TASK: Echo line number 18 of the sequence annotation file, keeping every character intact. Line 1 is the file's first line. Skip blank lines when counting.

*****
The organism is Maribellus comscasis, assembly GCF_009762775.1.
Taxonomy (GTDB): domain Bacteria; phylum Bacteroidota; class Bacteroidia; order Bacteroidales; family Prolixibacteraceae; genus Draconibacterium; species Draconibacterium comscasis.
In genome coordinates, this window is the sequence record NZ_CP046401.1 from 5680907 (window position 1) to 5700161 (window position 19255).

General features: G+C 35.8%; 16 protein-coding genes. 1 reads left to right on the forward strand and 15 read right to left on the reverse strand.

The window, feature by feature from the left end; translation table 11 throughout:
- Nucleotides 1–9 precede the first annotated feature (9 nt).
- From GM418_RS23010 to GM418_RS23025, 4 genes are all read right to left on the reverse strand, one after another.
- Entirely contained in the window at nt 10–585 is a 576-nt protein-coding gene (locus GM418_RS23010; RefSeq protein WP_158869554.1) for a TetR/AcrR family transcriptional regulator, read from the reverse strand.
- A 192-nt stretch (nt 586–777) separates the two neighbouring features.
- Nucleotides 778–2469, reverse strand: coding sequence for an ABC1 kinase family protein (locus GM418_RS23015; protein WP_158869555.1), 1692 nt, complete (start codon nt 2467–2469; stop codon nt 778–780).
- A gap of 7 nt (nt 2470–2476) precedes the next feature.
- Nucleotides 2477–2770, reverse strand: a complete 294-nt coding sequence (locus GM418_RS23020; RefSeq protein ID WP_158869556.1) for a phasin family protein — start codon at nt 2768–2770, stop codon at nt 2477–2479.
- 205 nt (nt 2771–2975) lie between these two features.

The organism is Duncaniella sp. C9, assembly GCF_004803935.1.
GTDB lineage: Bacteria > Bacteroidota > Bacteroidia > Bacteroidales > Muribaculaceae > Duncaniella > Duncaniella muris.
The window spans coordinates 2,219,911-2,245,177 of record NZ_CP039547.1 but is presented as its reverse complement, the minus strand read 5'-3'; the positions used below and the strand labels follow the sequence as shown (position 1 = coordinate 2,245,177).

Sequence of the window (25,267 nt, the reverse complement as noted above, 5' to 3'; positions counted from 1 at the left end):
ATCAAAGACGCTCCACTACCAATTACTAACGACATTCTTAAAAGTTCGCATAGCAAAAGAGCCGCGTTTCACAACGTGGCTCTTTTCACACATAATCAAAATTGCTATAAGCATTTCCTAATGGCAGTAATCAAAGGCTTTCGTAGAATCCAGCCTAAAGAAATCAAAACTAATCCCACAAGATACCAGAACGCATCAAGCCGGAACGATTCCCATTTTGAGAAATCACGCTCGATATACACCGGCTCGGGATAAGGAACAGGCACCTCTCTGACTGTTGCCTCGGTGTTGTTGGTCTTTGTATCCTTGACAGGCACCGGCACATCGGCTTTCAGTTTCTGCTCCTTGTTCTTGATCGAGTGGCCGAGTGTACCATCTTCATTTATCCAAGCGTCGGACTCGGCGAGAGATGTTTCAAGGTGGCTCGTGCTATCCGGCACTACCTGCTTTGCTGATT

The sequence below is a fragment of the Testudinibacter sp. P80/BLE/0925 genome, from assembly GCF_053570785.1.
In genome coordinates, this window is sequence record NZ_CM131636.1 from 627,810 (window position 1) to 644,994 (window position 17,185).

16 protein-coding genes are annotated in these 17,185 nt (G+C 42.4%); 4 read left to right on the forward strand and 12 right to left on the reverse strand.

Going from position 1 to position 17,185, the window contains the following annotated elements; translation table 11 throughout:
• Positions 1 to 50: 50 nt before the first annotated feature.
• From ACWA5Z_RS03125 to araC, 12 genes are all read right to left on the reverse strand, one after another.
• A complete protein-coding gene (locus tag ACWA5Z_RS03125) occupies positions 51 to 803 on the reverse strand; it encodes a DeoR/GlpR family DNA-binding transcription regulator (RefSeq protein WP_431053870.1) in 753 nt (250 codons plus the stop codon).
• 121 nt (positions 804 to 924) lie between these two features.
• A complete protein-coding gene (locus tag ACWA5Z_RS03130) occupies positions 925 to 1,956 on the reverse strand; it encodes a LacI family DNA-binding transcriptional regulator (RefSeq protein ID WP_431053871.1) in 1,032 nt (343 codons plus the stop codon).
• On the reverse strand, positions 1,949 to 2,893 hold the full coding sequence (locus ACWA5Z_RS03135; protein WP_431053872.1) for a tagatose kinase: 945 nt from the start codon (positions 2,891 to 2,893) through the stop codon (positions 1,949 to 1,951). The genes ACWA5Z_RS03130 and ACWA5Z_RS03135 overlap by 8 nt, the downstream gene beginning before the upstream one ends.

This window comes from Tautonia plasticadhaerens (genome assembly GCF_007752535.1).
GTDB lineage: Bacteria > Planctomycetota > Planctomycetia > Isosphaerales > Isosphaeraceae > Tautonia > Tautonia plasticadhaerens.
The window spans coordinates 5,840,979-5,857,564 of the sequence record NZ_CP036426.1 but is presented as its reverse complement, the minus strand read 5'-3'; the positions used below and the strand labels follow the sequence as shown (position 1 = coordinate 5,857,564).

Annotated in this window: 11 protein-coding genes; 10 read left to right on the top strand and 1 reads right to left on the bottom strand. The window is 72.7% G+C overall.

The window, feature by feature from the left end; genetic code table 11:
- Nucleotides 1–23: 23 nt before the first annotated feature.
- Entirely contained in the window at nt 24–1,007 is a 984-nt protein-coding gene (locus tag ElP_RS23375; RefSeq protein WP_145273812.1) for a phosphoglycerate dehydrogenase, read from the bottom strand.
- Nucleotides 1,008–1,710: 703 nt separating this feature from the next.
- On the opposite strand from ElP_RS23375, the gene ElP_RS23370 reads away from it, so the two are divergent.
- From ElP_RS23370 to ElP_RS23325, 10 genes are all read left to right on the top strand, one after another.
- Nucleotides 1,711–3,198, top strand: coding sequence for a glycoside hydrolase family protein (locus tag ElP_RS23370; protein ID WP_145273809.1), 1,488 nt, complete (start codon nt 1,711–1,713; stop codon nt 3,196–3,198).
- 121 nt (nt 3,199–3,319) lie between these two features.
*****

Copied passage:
ATCAAAGACGCTCCACTACCAATTACTAACGACATTCTTAAAAGTTCGCATAGCAAAAGAGCCGCGTTTCACAACGTGGCTCTTTTCACACATAATCAAAATTGCTATAAGCATTTCCTAATGGCAGTAATCAAAGGCTTTCGTAGAATCCAGCCTAAAGAAATCAAAACTAATCCCACAAGATACCAGAACGCATCAAGCCGGAACGATTCCCATTTTGAGAAATCACGCTCGATATACACCGGCTCGGGATAAGGAACAGGCACCTCTCTGACTGTTGCCTCGGTGTTGTTGGTCTTTGTATCCTTGACAGGCACCGGCACATCGGCTTTCAGTTTCTGCTCCTTGTTCTTGATCGAGTGGCCGAGTGTACCATCTTCATTTATCCAAGCGTCGGACTCGGCGAGAGATGTTTCAAGGTGGCTCGTGCTATCCGGCACTACCTGCTTTGCTGATT